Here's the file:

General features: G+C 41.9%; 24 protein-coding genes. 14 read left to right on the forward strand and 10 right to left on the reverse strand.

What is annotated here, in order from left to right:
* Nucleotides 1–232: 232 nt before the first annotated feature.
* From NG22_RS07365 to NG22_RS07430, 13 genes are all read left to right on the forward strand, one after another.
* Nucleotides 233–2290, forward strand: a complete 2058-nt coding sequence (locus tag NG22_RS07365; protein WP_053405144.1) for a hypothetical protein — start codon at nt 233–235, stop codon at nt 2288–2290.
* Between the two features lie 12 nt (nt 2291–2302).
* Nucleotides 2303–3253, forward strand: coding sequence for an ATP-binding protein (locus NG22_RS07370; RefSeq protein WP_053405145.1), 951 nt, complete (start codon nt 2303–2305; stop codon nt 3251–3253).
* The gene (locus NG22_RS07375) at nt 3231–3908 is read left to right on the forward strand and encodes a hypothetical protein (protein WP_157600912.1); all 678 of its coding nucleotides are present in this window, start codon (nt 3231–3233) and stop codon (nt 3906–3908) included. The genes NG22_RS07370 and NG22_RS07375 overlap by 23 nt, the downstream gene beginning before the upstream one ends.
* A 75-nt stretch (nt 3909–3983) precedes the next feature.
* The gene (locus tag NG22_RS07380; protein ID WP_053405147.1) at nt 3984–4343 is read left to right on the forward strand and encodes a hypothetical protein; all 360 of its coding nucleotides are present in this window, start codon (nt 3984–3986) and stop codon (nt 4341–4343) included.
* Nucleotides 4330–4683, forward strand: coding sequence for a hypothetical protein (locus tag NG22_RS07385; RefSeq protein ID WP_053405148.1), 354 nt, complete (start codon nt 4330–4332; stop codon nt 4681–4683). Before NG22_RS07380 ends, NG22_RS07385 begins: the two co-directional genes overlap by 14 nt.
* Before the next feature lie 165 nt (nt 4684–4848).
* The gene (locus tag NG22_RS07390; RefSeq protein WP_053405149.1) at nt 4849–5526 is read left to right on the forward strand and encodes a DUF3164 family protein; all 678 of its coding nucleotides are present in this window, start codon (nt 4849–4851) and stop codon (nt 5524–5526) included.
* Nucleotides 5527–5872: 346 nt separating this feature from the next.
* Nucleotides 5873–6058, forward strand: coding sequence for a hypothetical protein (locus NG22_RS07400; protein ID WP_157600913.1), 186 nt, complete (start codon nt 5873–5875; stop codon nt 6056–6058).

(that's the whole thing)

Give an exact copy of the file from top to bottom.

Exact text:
General features: G+C 41.9%; 24 protein-coding genes. 14 read left to right on the forward strand and 10 right to left on the reverse strand.

What is annotated here, in order from left to right:
* Nucleotides 1–232: 232 nt before the first annotated feature.
* From NG22_RS07365 to NG22_RS07430, 13 genes are all read left to right on the forward strand, one after another.
* Nucleotides 233–2290, forward strand: a complete 2058-nt coding sequence (locus tag NG22_RS07365; protein WP_053405144.1) for a hypothetical protein — start codon at nt 233–235, stop codon at nt 2288–2290.
* Between the two features lie 12 nt (nt 2291–2302).
* Nucleotides 2303–3253, forward strand: coding sequence for an ATP-binding protein (locus NG22_RS07370; RefSeq protein WP_053405145.1), 951 nt, complete (start codon nt 2303–2305; stop codon nt 3251–3253).
* The gene (locus NG22_RS07375) at nt 3231–3908 is read left to right on the forward strand and encodes a hypothetical protein (protein WP_157600912.1); all 678 of its coding nucleotides are present in this window, start codon (nt 3231–3233) and stop codon (nt 3906–3908) included. The genes NG22_RS07370 and NG22_RS07375 overlap by 23 nt, the downstream gene beginning before the upstream one ends.
* A 75-nt stretch (nt 3909–3983) precedes the next feature.
* The gene (locus tag NG22_RS07380; protein ID WP_053405147.1) at nt 3984–4343 is read left to right on the forward strand and encodes a hypothetical protein; all 360 of its coding nucleotides are present in this window, start codon (nt 3984–3986) and stop codon (nt 4341–4343) included.
* Nucleotides 4330–4683, forward strand: coding sequence for a hypothetical protein (locus tag NG22_RS07385; RefSeq protein ID WP_053405148.1), 354 nt, complete (start codon nt 4330–4332; stop codon nt 4681–4683). Before NG22_RS07380 ends, NG22_RS07385 begins: the two co-directional genes overlap by 14 nt.
* Before the next feature lie 165 nt (nt 4684–4848).
* The gene (locus tag NG22_RS07390; RefSeq protein WP_053405149.1) at nt 4849–5526 is read left to right on the forward strand and encodes a DUF3164 family protein; all 678 of its coding nucleotides are present in this window, start codon (nt 4849–4851) and stop codon (nt 5524–5526) included.
* Nucleotides 5527–5872: 346 nt separating this feature from the next.
* Nucleotides 5873–6058, forward strand: coding sequence for a hypothetical protein (locus NG22_RS07400; protein ID WP_157600913.1), 186 nt, complete (start codon nt 5873–5875; stop codon nt 6056–6058).